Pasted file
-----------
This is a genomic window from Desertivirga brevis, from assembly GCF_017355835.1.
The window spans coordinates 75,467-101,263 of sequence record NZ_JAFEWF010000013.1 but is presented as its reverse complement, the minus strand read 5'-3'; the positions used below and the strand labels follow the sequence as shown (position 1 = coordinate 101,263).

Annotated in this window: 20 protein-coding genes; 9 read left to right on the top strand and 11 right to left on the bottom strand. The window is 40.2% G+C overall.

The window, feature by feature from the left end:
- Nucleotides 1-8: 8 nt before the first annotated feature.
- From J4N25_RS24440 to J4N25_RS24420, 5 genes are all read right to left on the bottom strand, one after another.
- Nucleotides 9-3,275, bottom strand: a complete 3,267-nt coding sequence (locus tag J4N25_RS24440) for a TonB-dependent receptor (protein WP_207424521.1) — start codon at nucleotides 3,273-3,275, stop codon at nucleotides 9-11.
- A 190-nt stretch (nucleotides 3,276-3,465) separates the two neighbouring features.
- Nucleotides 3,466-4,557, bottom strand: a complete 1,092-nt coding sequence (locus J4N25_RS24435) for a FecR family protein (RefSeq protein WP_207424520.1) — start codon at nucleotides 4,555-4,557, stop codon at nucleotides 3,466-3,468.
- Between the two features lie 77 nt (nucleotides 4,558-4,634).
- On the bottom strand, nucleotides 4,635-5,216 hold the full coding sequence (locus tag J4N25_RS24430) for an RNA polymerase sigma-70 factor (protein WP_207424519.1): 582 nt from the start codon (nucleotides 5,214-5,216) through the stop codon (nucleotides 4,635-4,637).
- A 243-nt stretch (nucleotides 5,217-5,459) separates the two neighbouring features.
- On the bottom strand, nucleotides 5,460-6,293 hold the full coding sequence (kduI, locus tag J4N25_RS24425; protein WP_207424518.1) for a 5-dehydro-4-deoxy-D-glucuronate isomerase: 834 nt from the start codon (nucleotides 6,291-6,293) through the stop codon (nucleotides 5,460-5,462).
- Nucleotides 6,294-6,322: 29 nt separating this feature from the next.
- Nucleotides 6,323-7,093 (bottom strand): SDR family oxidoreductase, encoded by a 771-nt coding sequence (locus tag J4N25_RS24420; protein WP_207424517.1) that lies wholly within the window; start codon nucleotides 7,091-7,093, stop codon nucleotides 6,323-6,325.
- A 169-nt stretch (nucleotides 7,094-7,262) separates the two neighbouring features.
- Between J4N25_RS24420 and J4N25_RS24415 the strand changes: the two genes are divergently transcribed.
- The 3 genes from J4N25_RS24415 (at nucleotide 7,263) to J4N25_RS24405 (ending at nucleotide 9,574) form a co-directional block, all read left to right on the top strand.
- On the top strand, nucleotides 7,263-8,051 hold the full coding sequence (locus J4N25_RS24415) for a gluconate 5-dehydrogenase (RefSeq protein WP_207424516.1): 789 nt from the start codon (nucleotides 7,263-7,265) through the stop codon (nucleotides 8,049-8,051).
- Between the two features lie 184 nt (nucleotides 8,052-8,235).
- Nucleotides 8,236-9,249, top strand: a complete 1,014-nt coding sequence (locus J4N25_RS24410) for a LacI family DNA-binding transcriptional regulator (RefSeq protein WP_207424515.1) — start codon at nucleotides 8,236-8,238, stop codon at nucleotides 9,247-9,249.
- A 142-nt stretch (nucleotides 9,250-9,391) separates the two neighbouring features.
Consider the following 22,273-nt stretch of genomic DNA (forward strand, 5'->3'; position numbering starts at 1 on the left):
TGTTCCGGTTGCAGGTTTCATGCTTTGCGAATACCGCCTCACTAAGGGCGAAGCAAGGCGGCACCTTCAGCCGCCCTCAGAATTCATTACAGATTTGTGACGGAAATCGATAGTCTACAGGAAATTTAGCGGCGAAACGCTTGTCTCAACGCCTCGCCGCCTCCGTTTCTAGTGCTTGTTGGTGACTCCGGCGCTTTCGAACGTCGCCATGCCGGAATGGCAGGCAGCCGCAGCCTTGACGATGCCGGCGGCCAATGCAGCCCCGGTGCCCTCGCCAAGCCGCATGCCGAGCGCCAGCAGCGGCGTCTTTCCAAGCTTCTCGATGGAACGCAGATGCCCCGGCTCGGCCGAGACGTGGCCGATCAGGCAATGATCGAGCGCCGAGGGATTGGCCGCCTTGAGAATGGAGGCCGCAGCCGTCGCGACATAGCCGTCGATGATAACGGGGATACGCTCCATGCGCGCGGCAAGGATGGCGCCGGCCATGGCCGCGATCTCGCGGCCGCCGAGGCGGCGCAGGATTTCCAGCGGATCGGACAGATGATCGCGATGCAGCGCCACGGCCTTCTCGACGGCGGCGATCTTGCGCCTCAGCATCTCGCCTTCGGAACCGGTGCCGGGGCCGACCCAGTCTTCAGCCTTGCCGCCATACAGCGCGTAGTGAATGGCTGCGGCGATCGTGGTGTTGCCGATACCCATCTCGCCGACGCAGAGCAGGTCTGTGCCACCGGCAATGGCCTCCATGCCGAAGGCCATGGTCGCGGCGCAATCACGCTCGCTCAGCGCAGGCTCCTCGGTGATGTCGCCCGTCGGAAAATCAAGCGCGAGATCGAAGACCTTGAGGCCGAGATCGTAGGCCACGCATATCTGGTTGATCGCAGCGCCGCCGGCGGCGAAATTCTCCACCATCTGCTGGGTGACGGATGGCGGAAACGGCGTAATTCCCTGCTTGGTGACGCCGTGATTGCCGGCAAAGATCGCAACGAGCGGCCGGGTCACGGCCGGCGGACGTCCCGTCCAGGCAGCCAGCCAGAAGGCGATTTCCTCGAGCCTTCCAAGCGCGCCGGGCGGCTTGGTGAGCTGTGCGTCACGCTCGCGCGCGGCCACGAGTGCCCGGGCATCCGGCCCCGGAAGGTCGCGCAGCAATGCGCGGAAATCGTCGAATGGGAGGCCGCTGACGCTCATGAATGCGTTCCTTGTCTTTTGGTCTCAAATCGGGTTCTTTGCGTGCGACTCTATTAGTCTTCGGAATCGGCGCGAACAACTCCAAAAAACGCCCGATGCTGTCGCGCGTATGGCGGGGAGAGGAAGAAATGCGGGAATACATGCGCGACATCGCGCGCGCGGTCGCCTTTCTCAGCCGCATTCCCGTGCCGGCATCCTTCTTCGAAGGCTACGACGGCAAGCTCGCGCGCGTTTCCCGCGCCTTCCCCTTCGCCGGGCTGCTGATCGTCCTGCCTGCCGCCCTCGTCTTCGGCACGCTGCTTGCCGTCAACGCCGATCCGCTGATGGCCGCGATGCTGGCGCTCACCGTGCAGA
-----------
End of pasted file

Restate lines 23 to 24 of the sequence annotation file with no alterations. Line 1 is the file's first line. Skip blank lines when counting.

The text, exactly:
Consider the following 22,273-nt stretch of genomic DNA (forward strand, 5'->3'; position numbering starts at 1 on the left):
TGTTCCGGTTGCAGGTTTCATGCTTTGCGAATACCGCCTCACTAAGGGCGAAGCAAGGCGGCACCTTCAGCCGCCCTCAGAATTCATTACAGATTTGTGACGGAAATCGATAGTCTACAGGAAATTTAGCGGCGAAACGCTTGTCTCAACGCCTCGCCGCCTCCGTTTCTAGTGCTTGTTGGTGACTCCGGCGCTTTCGAACGTCGCCATGCCGGAATGGCAGGCAGCCGCAGCCTTGACGATGCCGGCGGCCAATGCAGCCCCGGTGCCCTCGCCAAGCCGCATGCCGAGCGCCAGCAGCGGCGTCTTTCCAAGCTTCTCGATGGAACGCAGATGCCCCGGCTCGGCCGAGACGTGGCCGATCAGGCAATGATCGAGCGCCGAGGGATTGGCCGCCTTGAGAATGGAGGCCGCAGCCGTCGCGACATAGCCGTCGATGATAACGGGGATACGCTCCATGCGCGCGGCAAGGATGGCGCCGGCCATGGCCGCGATCTCGCGGCCGCCGAGGCGGCGCAGGATTTCCAGCGGATCGGACAGATGATCGCGATGCAGCGCCACGGCCTTCTCGACGGCGGCGATCTTGCGCCTCAGCATCTCGCCTTCGGAACCGGTGCCGGGGCCGACCCAGTCTTCAGCCTTGCCGCCATACAGCGCGTAGTGAATGGCTGCGGCGATCGTGGTGTTGCCGATACCCATCTCGCCGACGCAGAGCAGGTCTGTGCCACCGGCAATGGCCTCCATGCCGAAGGCCATGGTCGCGGCGCAATCACGCTCGCTCAGCGCAGGCTCCTCGGTGATGTCGCCCGTCGGAAAATCAAGCGCGAGATCGAAGACCTTGAGGCCGAGATCGTAGGCCACGCATATCTGGTTGATCGCAGCGCCGCCGGCGGCGAAATTCTCCACCATCTGCTGGGTGACGGATGGCGGAAACGGCGTAATTCCCTGCTTGGTGACGCCGTGATTGCCGGCAAAGATCGCAACGAGCGGCCGGGTCACGGCCGGCGGACGTCCCGTCCAGGCAGCCAGCCAGAAGGCGATTTCCTCGAGCCTTCCAAGCGCGCCGGGCGGCTTGGTGAGCTGTGCGTCACGCTCGCGCGCGGCCACGAGTGCCCGGGCATCCGGCCCCGGAAGGTCGCGCAGCAATGCGCGGAAATCGTCGAATGGGAGGCCGCTGACGCTCATGAATGCGTTCCTTGTCTTTTGGTCTCAAATCGGGTTCTTTGCGTGCGACTCTATTAGTCTTCGGAATCGGCGCGAACAACTCCAAAAAACGCCCGATGCTGTCGCGCGTATGGCGGGGAGAGGAAGAAATGCGGGAATACATGCGCGACATCGCGCGCGCGGTCGCCTTTCTCAGCCGCATTCCCGTGCCGGCATCCTTCTTCGAAGGCTACGACGGCAAGCTCGCGCGCGTTTCCCGCGCCTTCCCCTTCGCCGGGCTGCTGATCGTCCTGCCTGCCGCCCTCGTCTTCGGCACGCTGCTTGCCGTCAACGCCGATCCGCTGATGGCCGCGATGCTGGCGCTCACCGTGCAGA